I took a while to get into this sturdy family saga: it was blocking the reading pile for weeks while I struggled to pay it proper attention. Then something clicked, and the peculiarities of The Fountain Overflows (1956) began to attract my attention. At first I thought that it was rather like Rose Macaulay’s Told By An Idiot (1923), for its late Victorian family with a profoundly, alarmingly unreliable pater familias. Then I thought that it was rather more like Rachel Ferguson’s The Brontes Went to Woolworths (1931), with its magical realism, the supernatural in daily life, and a wildly eccentric family life bound by love and solidarity between mother and children. There’s something very Edith Nesbit about the south London setting, and rather Wellsian too, in its political anger.
This was not at all what I had expected of Rebecca West, that formidable monument of literary magnificence (The Return of the Soldier, 1918; Black Lamb and Grey Falcon, 1941), feminist criticism and political acumen who survived H G Wells and two world wars to become one of the great British literary dames. The Fountain Overflows is FUNNY. It is also heart-breaking and bizarre and painful, and a tremendous, devouring read. On finishing it I immediately ordered its two sequels, and am saving them for long and uninterrupted train journeys.
The Aubrey family is managed with gay confidence and hope by Mamma, the former concert pianist praised by Brahms, who is bringing up her children to be musicians because musicianship is the only way of life worth considering. Papa is largely absent, often selling off their possessions to pay the bills, because he is a journalist of influence, genius and no tact. He has great power but very rarely any employment, and accepts with a sneer the London editor’s job offered by his patron, Mr Morpurgo, to Mother’s relief. Then she finds that he has sold all her Aunt Clara’s furniture from their Edinburgh home.
The girls practice their music for hours each day with placid concentration. However, Cordelia, the eldest, is not musical, and cannot understand why her violin practice sends the family out of earshot. Her performance as the talented eldest sister who will save the family from destitution in the face of their beloved father’s wayward neglect make her a desperate figure; everyone else thinks she is marvellous, while her mother and sisters know her inabilities too well. Mary, meanwhile, writes fugues for pleasure and copies fingerings by Liszt from Mother’s old scores. Rose gets into emotional states, sees and hears the ghost horses in their new garden, and endures the poltergeist in Cousin Constance’s horrible house in a much poorer part of London. Baby brother Richard Quin is a smiling child of endurance, loving everything and everyone, and tumbling through the family crises with a gloriously reassuring equanimity.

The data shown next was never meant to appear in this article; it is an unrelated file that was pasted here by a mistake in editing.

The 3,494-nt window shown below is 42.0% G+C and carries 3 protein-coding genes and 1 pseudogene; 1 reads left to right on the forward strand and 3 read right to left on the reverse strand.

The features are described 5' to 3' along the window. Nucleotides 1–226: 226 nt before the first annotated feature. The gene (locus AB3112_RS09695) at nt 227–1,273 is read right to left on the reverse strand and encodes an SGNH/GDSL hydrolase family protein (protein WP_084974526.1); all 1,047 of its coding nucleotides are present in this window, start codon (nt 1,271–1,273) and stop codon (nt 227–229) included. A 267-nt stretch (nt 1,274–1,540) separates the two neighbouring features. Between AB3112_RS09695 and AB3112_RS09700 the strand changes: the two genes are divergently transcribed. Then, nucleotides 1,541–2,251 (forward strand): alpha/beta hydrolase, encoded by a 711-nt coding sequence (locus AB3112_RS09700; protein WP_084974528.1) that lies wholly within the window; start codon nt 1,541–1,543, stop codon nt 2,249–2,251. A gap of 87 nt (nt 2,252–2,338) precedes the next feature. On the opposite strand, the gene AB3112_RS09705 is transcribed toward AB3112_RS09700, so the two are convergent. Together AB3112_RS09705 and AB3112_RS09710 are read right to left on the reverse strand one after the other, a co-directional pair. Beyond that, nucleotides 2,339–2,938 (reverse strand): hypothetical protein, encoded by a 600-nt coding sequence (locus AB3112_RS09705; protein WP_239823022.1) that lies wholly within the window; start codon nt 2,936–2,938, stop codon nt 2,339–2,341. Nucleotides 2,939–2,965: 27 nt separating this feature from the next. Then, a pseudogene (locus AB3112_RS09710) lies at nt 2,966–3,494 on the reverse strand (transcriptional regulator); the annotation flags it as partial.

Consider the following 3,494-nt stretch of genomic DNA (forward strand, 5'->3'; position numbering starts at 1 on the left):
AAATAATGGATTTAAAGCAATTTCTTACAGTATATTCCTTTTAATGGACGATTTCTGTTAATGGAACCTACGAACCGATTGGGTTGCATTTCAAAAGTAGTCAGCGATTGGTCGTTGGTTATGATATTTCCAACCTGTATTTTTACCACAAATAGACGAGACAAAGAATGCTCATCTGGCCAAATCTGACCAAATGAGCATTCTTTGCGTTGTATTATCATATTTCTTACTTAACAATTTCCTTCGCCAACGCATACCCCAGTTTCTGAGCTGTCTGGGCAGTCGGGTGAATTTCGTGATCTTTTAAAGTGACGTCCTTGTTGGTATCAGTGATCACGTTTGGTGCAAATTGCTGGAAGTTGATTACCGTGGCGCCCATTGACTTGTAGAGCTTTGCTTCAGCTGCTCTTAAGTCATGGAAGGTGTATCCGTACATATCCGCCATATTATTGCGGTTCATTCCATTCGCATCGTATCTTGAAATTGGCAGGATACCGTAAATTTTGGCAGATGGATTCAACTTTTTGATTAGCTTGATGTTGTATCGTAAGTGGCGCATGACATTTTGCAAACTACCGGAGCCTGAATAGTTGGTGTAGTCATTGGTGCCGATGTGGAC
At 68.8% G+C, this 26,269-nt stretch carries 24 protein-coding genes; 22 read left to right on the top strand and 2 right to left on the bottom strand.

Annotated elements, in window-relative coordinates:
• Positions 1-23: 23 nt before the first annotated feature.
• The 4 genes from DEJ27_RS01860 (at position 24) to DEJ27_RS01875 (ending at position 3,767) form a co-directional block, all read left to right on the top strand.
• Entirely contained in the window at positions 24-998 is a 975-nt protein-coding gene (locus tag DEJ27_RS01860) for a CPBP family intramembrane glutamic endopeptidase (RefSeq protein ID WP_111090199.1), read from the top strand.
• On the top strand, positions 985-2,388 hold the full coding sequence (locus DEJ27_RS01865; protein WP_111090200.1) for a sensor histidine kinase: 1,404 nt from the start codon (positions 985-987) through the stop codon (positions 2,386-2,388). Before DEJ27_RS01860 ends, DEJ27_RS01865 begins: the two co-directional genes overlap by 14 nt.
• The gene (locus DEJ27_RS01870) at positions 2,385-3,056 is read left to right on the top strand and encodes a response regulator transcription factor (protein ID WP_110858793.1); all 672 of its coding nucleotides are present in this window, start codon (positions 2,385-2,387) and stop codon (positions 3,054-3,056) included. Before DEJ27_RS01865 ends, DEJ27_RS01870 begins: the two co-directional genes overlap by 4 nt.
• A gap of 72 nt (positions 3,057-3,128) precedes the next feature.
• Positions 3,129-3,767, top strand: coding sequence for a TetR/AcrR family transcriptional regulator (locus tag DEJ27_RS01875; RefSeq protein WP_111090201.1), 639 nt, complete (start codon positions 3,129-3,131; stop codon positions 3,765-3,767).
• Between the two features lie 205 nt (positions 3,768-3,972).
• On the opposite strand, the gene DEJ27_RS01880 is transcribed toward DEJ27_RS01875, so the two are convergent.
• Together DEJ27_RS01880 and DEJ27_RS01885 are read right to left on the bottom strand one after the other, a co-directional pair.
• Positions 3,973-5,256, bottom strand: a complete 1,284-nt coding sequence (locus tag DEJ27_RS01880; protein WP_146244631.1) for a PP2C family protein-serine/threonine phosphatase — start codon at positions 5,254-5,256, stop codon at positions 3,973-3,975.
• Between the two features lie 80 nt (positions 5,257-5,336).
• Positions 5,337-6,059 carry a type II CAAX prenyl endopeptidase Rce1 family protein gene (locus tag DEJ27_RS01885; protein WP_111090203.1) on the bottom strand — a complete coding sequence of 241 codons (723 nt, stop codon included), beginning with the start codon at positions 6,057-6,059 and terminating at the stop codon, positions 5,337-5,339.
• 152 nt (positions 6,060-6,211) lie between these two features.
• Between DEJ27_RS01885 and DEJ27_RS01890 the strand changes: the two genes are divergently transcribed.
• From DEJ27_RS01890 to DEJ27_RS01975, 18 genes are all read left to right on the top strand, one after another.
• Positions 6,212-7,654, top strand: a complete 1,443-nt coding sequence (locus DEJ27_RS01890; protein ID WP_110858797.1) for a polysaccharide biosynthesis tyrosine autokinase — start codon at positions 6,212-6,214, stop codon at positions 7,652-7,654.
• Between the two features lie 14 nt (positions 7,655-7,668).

But outside the charmed happiness of the loving family relationships we encounter very dark things. There is growing intimacy between Cordelia and her wilfully ignorant teacher Miss Beevor, who worships her talent and leads her astray. Cousin Constance’s vindictive husband Jock is a monstrously professional Scot and a ruined violinist. The rich and dissatisfied Mrs Phillips believes Rose’s casual fortune-telling at her daughter’s overblown birthday party, which leads to a death in the neighbourhood. Cordelia is treated with a cruelty that shows the damage done by being too weak to tell the truth. Darkness crouches all around this family, yet the Aubreys survive like a soap bubble in the wind: miraculously and delightfully.
The soap bubble is what the cover of the latest reprint suggests, in the fashionable silhouette style (hopelessly out of keeping with the period of the novel) that Virago is affecting at present for its reprints aimed at the women’s market. I much prefer the denser and more meaningful portraits of the earlier Virago editions, that suggest intelligence and richness rather than a thin sugar coating. The Fountain Overflows is far more intense than that cover suggests; don’t be misled.